Following is a summary of Anderson and Zastawniak’s findings:
- For all deciles, the most likely decile for a company to appear in the following year is the same decile as the current year.
- A glamour company has a 34% chance of becoming a loss-maker next year, compared with just 25% for a value company.
- Extreme loss-makers (decile 1) and value companies are most likely to remain in the same decile next year, at 32% and 34%, respectively. The deciles between them are much more likely to move, with the probability of remaining in the same decile only 15-20%.
- Extreme loss-makers find it particularly difficult to break out of the spiral. They have only a one-in-six chance of turning a profit in the next year, compared with a 27% chance of being delisted.
- Unsurprisingly, the worst loss-makers (decile 1) that either delist or stay in the first decile lose money for their investors. However, surprisingly, companies only have to make their losses less severe and excellent returns can be expected—an average gain of 131% for loss-makers that move from decile 1 to decile 5 (the least severe loss-makers).
- Glamour stocks that remain in the same decile provide three times the rate of return of value stocks that remain in the same decile (36% versus 12%). This could help explain the preference for glamour stocks. However, few companies stay in the same decile in the following year, and glamour stocks have a greater tendency to move deciles—roughly five-sixths of the time—and then give very poor returns. In addition, if glamour stocks start making losses, they suffer greatly. Glamour stocks that move from decile 6 to decile 1 lose on average 41%. On the other hand, value shares are much more likely to remain in or near the value P/E decile.
- Glamour investors appear to be underestimating the tendency of their preferred stocks to change decile, by at least 18%, and possibly much more. Additionally, the average change in P/E is large.
- Smaller companies, particularly small high-growth companies, are much more likely to move from the glamour deciles to the value deciles than large companies. These are exactly the sort of stocks that are most likely to be dominated by retail investors who are more prone to behavioral biases. I would add here as well that they are also exactly the type of stocks most difficult for arbitrageurs to short, thereby correcting mispricings.
- NYSE stocks are 28% more likely than Nasdaq stocks to move into the higher deciles next year, while Nasdaq stocks are 42% more likely than NYSE stocks to become loss-makers or delist.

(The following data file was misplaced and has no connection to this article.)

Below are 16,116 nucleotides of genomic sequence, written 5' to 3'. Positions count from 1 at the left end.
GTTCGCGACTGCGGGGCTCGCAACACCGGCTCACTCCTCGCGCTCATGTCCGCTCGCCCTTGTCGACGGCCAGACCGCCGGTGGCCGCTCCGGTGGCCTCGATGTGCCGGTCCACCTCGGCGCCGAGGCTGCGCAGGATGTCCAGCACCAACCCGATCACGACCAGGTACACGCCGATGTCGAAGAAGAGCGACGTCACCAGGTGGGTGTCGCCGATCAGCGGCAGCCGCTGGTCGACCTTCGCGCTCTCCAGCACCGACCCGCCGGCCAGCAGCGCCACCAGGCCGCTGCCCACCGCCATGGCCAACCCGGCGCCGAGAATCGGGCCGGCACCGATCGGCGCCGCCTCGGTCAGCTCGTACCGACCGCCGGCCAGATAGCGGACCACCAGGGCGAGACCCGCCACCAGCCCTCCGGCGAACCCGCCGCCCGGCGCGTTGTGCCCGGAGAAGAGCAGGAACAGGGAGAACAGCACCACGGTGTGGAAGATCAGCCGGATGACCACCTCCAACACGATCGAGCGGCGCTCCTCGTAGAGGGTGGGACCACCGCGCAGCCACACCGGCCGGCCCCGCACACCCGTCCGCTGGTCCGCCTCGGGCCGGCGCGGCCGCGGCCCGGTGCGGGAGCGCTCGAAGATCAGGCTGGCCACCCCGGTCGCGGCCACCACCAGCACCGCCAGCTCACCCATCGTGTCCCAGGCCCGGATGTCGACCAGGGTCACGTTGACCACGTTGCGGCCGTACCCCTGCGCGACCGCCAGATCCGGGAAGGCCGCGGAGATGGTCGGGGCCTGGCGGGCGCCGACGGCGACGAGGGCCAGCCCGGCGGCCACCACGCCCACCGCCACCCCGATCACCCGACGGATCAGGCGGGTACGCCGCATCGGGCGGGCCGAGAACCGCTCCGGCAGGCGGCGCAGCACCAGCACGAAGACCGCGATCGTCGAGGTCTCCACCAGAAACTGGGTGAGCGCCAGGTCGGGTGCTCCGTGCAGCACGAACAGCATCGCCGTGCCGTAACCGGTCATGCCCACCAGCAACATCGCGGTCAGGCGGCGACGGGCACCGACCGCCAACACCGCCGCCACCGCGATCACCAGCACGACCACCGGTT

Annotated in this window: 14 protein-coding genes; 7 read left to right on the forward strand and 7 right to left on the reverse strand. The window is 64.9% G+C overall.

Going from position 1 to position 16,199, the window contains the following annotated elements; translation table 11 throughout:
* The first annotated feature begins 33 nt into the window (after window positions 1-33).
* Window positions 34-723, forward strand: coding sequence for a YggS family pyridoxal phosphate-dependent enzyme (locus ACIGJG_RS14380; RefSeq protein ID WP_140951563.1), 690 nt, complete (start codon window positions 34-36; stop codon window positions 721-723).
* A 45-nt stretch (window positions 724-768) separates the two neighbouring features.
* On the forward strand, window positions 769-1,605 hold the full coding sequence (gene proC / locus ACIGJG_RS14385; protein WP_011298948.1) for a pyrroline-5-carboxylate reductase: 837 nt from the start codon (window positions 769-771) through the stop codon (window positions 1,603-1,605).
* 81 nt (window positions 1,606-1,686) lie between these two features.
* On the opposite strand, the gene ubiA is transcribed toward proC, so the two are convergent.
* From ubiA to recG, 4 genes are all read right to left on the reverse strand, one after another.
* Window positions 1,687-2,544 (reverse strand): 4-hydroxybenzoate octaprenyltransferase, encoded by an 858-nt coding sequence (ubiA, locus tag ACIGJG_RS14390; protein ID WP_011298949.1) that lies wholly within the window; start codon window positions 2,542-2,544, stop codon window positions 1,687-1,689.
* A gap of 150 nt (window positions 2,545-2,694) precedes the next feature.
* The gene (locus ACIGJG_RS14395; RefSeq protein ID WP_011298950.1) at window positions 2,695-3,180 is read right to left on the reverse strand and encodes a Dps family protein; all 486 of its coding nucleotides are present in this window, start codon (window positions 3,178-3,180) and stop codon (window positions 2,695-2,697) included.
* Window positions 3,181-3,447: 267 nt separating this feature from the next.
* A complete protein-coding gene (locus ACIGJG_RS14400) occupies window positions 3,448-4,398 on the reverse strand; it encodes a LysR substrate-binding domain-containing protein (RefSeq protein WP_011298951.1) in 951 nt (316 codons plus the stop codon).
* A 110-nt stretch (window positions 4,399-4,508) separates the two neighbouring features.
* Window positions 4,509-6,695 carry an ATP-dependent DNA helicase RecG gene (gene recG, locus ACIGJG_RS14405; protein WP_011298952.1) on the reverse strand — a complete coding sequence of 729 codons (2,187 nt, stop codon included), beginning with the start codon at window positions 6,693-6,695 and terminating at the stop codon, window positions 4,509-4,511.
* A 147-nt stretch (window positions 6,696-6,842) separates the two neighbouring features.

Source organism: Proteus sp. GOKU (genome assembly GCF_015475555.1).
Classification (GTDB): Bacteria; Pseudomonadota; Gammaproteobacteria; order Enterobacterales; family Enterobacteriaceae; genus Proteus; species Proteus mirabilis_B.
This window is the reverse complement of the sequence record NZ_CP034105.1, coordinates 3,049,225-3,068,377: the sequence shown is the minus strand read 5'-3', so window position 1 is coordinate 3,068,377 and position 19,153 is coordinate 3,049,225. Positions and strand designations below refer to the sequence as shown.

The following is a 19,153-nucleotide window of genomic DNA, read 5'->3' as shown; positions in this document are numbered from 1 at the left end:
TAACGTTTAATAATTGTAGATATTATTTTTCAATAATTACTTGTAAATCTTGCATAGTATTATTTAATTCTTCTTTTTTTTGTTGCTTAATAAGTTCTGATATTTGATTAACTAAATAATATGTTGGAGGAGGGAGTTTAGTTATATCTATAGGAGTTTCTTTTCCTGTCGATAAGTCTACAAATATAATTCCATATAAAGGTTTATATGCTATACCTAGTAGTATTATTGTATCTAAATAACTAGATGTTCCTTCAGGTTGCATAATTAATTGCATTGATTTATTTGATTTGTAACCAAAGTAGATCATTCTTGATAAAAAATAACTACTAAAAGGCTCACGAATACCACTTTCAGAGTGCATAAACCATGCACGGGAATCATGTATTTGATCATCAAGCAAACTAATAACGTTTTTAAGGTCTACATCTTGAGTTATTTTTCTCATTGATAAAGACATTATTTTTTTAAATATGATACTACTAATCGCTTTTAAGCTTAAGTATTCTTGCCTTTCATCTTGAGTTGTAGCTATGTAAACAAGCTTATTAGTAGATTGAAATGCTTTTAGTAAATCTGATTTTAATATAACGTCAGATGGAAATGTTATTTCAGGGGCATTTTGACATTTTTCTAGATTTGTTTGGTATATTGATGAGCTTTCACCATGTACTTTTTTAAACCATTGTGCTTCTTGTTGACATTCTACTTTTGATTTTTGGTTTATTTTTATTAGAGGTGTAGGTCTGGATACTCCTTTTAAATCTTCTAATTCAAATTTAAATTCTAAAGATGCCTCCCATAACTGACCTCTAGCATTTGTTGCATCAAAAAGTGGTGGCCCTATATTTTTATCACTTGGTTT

- Shares in the extreme-loser decile have respectable mean returns, but the median returns are very poor and the standard deviation of returns is double what it is for the glamour and value deciles. Any good returns from an extreme-loser stock depend on the firm becoming profitable, or at least stopping such heavy losses, but each year there is an almost 60% chance of the firm either ceasing to be quoted or remaining a decile 1 stock.
- There was a 7.5% average annual difference in returns between decile 6 (glamour) and decile 15 (value).
- The returns for glamour investors are relatively poor whatever their time horizon. However, value investors can expect superior returns if they hold for two to three years (not just for one year) as recommended by Benjamin Graham. The returns to value stocks, while just 5% for the first year, were 21% for the second year and 15% for year three. After that, returns decline to little more than the returns on glamour shares.
- The value decile’s standard deviation of returns is only slightly greater than that of the glamour decile, and not enough to account for the higher returns.
When considered together, the authors write, the findings support their thesis that glamour investors anchor on the high P/E value for growth shares while ignoring the high likelihood that the P/E ratio will change in the future.
Later this week, we’ll take a closer look at a possible explanation Anderson and Zastawniak offer to account for investors’ preference for growth stocks, as well as some other evidence in the academic literature that supports their findings.
Larry Swedroe is the director of research for The BAM Alliance, a community of more than 140 independent registered investment advisors throughout the country.